Speech of Mr. McDuffie, on Internal Improvements: With a Few Introductory Remarks in Answer to a Pamphlet Entitled "Consolidation."
D. & J.M. Faust, 1824 - Consolidation. An account of parties in the United States ... 1824 - 32 pages
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Speech of Mr. McDuffie, on Internal Improvements: With a Few Introductory ...
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administration admit appropriate money argument bayonets belong to Congress bill branch of Congress Calhoun caucus clauses committee confederacy consent Consolidation Constitution contemplated contended Crawford Delaware derived despotism effect election enumerated powers eral establish a post execution executive government exer exercise exist favour federal party friends gentleman from Virginia give grants of power heresies honorable gentleman Internal Improvements ject Legislature liberties limit Louisiana McDuffie means measure ment military power Monroe nation nomination numbers objects operate opposed patriotism perceive political post office post roads power in question power of appropriating power of Congress power to raise precisely principle propriate purpose radical party raise and appropriate regarded relation representative Republic republican candidates republican Congress republican party restriction roads and canals South-Carolina sovereign power Speaker Speech splendid Government suppose tion trust unlimited vernment welfare whole Union writer
Page 4 - Crawford advocated a renewal of the old charter, it was considered a federal measure ; which internal improvements never was, as this author erroneously states. This latter measure originated in the administration of Mr. Jefferson, with the appropriation for the Cumberland road ; and was first proposed, as a system, by Mr. Calhoun, and carried through the House of Representatives by a large majority of the republicans, including almost every one of the leading men who carried ns through the late...
Page 3 - ... Calhoun and that their trust was not misplaced in 1824 the succeeding years amply proved. If South Carolina "is not destined to become a Federal State" she cannot support Gen. Jackson, declared Dr. Cooper, for "his politics are not the politics of the State —for he supported to the utmost of his power a principle and a measure which, from the very moment of party difference, has decidedly characterized the Federal Party.
Page 6 - Cheves, men who will be regarded as the brightest ornaments of South Carolina, and the strongest pillars of the Republican party, as long as the late war shall be remembered, and talents and patriotism shall be regarded as the proper objects of the admiration and gratitude of a free people!!
Page 6 - ... majority of the South Carolina delegation in Congress, modestly extends the denunciation to Mr. Monroe, and the whole republican party. Here are his words: — ' During the administration of Mr. Monroe much has passed which the republican party would be glad to approve if they could!! But the principal feature, and that which has chiefly elicited these observations, is the renewal of the SYSTEM OF INTERNAL IMPROVEMENTS.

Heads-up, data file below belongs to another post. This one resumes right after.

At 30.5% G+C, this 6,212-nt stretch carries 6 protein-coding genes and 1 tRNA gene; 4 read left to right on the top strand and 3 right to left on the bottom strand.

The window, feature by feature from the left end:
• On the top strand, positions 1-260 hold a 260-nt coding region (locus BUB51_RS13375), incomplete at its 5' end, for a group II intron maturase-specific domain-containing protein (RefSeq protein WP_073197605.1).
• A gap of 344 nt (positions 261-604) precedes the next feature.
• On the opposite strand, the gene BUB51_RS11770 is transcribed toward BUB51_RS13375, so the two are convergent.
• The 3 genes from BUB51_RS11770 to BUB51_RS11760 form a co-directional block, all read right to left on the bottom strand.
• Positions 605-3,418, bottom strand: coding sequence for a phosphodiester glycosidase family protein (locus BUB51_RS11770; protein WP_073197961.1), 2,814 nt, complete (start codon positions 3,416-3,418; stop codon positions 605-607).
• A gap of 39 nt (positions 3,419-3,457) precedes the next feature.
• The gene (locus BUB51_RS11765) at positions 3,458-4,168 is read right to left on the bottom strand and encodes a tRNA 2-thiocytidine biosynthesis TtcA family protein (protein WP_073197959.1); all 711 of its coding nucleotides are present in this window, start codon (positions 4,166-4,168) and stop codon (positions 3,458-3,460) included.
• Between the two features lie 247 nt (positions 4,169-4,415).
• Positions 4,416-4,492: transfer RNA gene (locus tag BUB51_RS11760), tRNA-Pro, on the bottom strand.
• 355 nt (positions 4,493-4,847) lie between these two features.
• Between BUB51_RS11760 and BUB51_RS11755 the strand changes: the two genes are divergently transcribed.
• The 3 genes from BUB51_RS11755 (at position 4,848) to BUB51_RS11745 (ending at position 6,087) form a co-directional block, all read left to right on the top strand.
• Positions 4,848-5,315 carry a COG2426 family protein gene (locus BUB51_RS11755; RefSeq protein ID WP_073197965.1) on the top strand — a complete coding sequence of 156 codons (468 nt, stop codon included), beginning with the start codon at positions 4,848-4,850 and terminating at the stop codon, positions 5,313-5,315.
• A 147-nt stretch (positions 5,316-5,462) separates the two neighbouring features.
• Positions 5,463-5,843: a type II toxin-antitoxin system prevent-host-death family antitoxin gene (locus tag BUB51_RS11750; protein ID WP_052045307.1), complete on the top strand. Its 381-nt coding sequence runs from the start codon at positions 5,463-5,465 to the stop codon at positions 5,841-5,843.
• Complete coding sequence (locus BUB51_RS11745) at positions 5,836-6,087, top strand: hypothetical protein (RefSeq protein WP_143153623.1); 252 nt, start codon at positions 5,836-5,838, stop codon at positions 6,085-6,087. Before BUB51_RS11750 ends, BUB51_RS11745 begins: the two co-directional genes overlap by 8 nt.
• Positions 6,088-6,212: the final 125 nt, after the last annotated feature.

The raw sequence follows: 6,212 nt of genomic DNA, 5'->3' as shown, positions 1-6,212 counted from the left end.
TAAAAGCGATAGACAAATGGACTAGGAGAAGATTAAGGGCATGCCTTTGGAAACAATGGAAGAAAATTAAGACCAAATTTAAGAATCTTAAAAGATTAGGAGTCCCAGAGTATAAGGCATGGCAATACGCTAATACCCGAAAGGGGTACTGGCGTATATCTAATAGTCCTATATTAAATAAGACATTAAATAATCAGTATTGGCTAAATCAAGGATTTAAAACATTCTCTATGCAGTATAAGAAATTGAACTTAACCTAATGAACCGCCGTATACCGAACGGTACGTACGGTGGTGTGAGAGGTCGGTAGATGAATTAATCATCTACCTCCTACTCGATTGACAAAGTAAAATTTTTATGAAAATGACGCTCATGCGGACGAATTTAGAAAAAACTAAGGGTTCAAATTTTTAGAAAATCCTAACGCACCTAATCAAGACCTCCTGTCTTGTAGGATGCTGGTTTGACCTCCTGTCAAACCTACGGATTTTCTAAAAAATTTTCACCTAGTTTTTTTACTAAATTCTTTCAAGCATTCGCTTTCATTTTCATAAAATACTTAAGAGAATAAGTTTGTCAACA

Page 12 - He declared that the constitutional convention "did not regard the state governments as sentinels upon the watch-towers of freedom, or in any respect more worthy of confidence than the general government." When the bill came to the final vote in the House of Representatives, New England gave 12 votes in favor and 26 against; the middle states, 37 to 26 (New York, 7 to 24) ; the south, 23 to 34; the west, 43 to o.
Page 8 - Government would have passed from the hands of the many to the hands of the few, and this organized money power from its secret conclave would have dictated the choice of your highest officers and compelled you to make peace or war, as best suited their own wishes. The forms of your Government might for a time have remained, but its living spirit would have departed from it.
Page 6 - So, then, internal improvement is not one of the federal heresies. One paragraph more, sir : " The author in question, not content with denouncing as federalists. General Jackson, Mr. Adams, Mr. Calhoun, and the majority of the South Carolina delegation in congress, modestly extends the denunciation to Mr. Monroe, and the whole republican party. Here are his words: 'During the administration of Mr. Monroe much has passed which the republican party would be glad to approve if they could! But the principal...
Page 6 - Now this measure was adopted by a vote of 115 to 86 of a republican congress, and sanctioned by a republican president. Who, then, is this author, who assumes the high prerogative of denouncing, in the name of the republican party, the republican administration of the country ? A...
Page 6 - ... author in question, not content with denouncing as Federalists, General Jackson, Mr. Adams, Mr. Calhoun, and the majority of the South Carolina delegation in Congress, modestly extends the denunciation to Mr. Monroe and the whole Republican party. Here are his words: 'During the administration of Mr. Monroe much has passed which the Republican party would be glad to approve if they could!! But the principal feature, and that which has chiefly elicited these observations, is the renewal of the...
Page 27 - ... anxious to afford the established church every protection and support which can and ought to be given to it consistent with justice to all classes of the subjects of this kingdom ; but of this I am confident, that it will not be best maintained by keeping up a system of injustice and exclusion ; and, if I may be allowed to express an opinion on the subject, 1 will...